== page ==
Drilling began last Monday at a controversial Statoil prospect more than 400 kilometers north of mainland Norway and is expected to last until early September.
For Statoil, Korpfjell is very important and fingers are crossed to find big oil. The company says new and major discoveries are “crucial to maintain the current Norwegian Continental Shelf production level up to 2030 and beyond.”
This summer, Statoil has its most active Barents Sea drilling campaign ever.
“The areas off North Norway will play a key role in reaching this ambition,” says Jez Averty, Statoil’s senior vice president for exploration on the Norwegian shelf.
So far this season, the partly state-owned oil company has had disappointing results from the Barents Sea. The Blåmann well contained gas, but not oil in volumes like Statoil hoped for. Last week, the same was announced for the Gemini North well; a small gas discovery, but only minor non-commercial oil.
The rig Songa Enabler has now moved to the northeastern part of the Norwegian sector of the Barents Sea where optimism is higher. The Korpfjell prospect, located at 74° North, is said to be very promising, potentially holding up to 10 billion barrels of oil, which would make it an “elephant,” a field with huge resources.
Statoil and the Norwegian government hope the coming month will bring answer to how much big oil there could be at Korpfjell prospect. Greenpeace, however, says the drilling is the most controversial taking place anywhere on the planet this year.
“Statoil’s Arctic drilling program this summer is the most aggressive drilling program globally this year, and the Korpfjell and Koigen prospects the two most controversial in that portfolio,” Truls Gulowsen, head of Greenpeace Norway told the Barents Observer. He points to the map and argues that both are way too far north towards the ice edge and polar front, in important seabird habitats.
“In addition,” Gulowsen says, “by drilling Korpfjell, Norway is also violating the climate lawsuit brought by Greenpeace and Nature and Youth. It is also the first offshore well ever outside the 200 nm exclusive economic zone.”
In the lawsuit, the organizations argue that new oil licenses violate both the Paris Climate Agreement and paragraph 112 of the Norwegian Constitution, which commits the government “to safeguard the people’s right to a clean and healthy environment for future generations.”
On Tuesday by noon, the Greenpeace vessel Arctic Sunrise was located just east of the drilling rig Songa Enabler, according to MarineTraffic.com, a portal tracking ship traffic in real time.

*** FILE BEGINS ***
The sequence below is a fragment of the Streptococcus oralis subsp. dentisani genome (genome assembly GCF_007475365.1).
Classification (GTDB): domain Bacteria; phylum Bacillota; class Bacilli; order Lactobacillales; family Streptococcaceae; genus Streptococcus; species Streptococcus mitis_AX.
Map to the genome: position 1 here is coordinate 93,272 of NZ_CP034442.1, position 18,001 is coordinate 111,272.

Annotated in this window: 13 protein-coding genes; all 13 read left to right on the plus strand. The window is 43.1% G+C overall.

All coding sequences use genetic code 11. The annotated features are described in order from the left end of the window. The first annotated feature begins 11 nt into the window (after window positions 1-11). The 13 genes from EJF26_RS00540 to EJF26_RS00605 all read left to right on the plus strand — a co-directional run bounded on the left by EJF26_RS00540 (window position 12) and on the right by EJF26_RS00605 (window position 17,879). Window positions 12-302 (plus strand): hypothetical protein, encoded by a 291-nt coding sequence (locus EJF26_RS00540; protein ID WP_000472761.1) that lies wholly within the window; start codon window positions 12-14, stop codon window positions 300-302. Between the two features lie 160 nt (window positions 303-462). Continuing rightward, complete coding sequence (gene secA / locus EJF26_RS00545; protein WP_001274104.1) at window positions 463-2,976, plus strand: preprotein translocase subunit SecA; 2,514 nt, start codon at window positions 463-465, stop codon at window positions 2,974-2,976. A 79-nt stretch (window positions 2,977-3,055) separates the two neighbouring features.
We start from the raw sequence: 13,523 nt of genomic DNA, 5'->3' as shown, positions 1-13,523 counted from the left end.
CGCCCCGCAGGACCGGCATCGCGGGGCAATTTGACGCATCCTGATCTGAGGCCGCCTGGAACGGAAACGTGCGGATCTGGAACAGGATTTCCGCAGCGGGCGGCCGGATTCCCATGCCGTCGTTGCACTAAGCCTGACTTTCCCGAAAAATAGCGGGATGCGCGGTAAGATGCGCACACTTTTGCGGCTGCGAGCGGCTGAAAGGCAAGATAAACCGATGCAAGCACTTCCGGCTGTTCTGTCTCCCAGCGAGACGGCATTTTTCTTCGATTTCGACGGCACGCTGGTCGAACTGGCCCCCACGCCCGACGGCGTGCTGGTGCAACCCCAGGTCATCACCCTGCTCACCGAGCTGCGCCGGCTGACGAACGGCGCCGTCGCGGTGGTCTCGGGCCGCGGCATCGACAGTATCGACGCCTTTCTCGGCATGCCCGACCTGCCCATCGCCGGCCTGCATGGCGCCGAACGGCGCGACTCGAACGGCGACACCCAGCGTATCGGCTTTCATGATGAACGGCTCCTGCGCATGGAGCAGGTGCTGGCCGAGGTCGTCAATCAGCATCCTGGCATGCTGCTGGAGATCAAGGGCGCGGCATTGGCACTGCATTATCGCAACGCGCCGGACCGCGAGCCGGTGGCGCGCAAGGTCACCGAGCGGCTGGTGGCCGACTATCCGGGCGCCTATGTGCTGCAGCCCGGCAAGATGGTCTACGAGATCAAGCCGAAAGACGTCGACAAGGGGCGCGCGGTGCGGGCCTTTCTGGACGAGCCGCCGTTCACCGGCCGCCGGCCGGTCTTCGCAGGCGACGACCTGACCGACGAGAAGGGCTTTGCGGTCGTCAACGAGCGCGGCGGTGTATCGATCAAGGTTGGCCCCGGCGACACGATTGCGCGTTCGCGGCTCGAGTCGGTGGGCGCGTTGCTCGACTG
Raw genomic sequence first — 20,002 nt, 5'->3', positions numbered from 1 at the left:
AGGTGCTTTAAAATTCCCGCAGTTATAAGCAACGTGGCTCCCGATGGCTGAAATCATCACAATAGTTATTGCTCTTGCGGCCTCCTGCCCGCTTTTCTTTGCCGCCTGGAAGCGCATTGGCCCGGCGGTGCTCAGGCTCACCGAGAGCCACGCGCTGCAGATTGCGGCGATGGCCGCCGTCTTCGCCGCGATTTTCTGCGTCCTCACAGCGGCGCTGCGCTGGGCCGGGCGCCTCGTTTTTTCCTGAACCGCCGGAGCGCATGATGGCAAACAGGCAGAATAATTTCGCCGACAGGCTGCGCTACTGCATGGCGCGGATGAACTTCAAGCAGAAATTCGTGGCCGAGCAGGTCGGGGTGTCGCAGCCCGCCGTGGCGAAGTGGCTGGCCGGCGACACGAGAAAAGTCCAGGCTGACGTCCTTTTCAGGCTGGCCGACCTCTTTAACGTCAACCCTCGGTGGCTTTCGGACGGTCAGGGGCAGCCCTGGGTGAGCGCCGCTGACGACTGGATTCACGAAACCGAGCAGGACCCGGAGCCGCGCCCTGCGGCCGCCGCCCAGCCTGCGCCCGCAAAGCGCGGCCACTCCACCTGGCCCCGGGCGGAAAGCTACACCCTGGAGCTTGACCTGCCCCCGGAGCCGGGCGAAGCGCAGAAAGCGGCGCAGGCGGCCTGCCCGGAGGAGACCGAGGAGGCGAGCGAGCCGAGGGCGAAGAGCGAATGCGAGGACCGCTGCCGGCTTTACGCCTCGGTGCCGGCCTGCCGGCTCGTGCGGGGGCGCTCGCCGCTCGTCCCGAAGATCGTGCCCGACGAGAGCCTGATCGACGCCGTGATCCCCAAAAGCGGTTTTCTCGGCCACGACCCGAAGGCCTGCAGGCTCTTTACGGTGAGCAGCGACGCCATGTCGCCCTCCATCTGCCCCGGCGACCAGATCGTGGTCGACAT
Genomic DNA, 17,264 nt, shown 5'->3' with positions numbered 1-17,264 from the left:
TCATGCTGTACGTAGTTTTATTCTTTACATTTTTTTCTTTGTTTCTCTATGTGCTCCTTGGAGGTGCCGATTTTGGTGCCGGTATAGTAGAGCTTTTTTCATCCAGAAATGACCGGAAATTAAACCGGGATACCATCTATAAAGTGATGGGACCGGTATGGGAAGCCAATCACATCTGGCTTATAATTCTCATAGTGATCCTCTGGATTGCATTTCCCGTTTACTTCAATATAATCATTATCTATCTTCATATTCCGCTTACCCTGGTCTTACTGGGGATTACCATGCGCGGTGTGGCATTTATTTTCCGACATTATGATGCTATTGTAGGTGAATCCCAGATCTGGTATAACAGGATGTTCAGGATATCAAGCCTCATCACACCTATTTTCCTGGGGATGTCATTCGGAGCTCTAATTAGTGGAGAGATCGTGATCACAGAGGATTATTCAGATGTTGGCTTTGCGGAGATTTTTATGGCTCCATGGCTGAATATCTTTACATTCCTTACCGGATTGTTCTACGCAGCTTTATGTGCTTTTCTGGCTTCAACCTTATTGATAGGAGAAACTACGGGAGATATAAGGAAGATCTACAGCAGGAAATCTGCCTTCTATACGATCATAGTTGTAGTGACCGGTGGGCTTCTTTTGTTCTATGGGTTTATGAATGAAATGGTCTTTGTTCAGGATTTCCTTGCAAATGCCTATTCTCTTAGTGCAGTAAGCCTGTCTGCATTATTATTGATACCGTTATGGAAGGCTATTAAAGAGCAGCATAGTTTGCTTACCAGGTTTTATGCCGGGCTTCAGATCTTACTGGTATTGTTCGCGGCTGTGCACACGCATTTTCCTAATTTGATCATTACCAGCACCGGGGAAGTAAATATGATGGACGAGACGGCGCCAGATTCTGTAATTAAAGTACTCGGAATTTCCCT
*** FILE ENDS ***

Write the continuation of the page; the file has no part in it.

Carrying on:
Last week, the NGO Oil Change International released a report stating Norway’s plans for oil exploration and production are at odds with its commitments to the Paris climate goals.
“In addition to being the world’s seventh largest emissions exporter, projected oil and gas development in the country are incompatible with global carbon budgets aligned with limiting global warming to 2 degrees Celsius or 1.5 degrees Celsius,” the report reads.
Report author Greg Muttitt underscores that Norway must change its course.
“The global climate crisis requires leadership that we believe Norway can deliver. But first, the country must take a hard look at its plans to continue to explore for and expand new oil and gas – development that we find is incompatible with the Paris climate goals.”
Statoil disagrees and has published a list of counter arguments hoping to convince those sceptical to Arctic oil drilling. Regarding climate changes, the company writes it is fully committed to the Paris Agreement and is rapidly expanding offshore wind power business. “However, the world needs more energy than renewables can provide, and existing oil fields are dwindling. Even in the two-degree scenario, more oil is needed. That’s why we’re exploring for more fields.”
The Korpfjell prospect is one of the northernmost offshore oil-drillings on the planet, but Statoil says it is not dangerous and difficult to drill in the Arctic.
“Drilling the Barents Sea is little different from the rest of the Norwegian continental shelf, where we been safely exploring for oil for nearly 50 years,” the company argues and points to the 130 wells already been drilled in the Barents Sea with no serious incidents.
“Even so, we have upgraded our emergency preparedness significantly.”
Korpfjell prospect is named after the mountain Korpfjell that lies on the northernmost part of the 196-kilometer-long Norwegian, Russian land border north of Kirkenes.